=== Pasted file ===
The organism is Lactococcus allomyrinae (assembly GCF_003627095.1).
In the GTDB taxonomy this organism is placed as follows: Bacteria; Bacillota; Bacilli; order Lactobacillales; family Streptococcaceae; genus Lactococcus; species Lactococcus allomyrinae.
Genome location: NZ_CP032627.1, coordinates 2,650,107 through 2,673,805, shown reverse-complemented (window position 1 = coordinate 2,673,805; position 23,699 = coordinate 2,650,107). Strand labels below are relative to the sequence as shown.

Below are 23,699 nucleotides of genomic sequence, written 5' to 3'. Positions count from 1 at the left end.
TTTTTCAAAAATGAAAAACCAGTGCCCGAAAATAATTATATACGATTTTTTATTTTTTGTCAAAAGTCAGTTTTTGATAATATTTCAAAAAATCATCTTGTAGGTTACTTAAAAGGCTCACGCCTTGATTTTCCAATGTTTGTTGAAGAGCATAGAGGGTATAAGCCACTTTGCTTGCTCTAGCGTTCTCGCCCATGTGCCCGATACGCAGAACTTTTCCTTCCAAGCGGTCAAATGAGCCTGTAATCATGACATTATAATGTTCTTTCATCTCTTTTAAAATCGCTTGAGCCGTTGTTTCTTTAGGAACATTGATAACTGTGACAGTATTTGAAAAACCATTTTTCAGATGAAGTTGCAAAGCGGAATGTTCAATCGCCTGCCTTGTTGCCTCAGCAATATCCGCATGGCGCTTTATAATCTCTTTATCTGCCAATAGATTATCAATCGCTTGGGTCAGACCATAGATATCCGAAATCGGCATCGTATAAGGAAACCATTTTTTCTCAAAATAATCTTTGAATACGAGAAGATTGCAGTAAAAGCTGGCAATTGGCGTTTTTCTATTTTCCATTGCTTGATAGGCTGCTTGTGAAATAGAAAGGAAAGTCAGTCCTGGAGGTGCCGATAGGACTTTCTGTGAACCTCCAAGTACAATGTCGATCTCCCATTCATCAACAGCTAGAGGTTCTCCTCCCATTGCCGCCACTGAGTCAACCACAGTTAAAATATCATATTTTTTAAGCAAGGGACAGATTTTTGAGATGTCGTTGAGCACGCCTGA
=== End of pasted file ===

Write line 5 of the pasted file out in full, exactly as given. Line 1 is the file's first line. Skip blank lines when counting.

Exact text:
TTTTTCAAAAATGAAAAACCAGTGCCCGAAAATAATTATATACGATTTTTTATTTTTTGTCAAAAGTCAGTTTTTGATAATATTTCAAAAAATCATCTTGTAGGTTACTTAAAAGGCTCACGCCTTGATTTTCCAATGTTTGTTGAAGAGCATAGAGGGTATAAGCCACTTTGCTTGCTCTAGCGTTCTCGCCCATGTGCCCGATACGCAGAACTTTTCCTTCCAAGCGGTCAAATGAGCCTGTAATCATGACATTATAATGTTCTTTCATCTCTTTTAAAATCGCTTGAGCCGTTGTTTCTTTAGGAACATTGATAACTGTGACAGTATTTGAAAAACCATTTTTCAGATGAAGTTGCAAAGCGGAATGTTCAATCGCCTGCCTTGTTGCCTCAGCAATATCCGCATGGCGCTTTATAATCTCTTTATCTGCCAATAGATTATCAATCGCTTGGGTCAGACCATAGATATCCGAAATCGGCATCGTATAAGGAAACCATTTTTTCTCAAAATAATCTTTGAATACGAGAAGATTGCAGTAAAAGCTGGCAATTGGCGTTTTTCTATTTTCCATTGCTTGATAGGCTGCTTGTGAAATAGAAAGGAAAGTCAGTCCTGGAGGTGCCGATAGGACTTTCTGTGAACCTCCAAGTACAATGTCGATCTCCCATTCATCAACAGCTAGAGGTTCTCCTCCCATTGCCGCCACTGAGTCAACCACAGTTAAAATATCATATTTTTTAAGCAAGGGACAGATTTTTGAGATGTCGTTGAGCACGCCTGA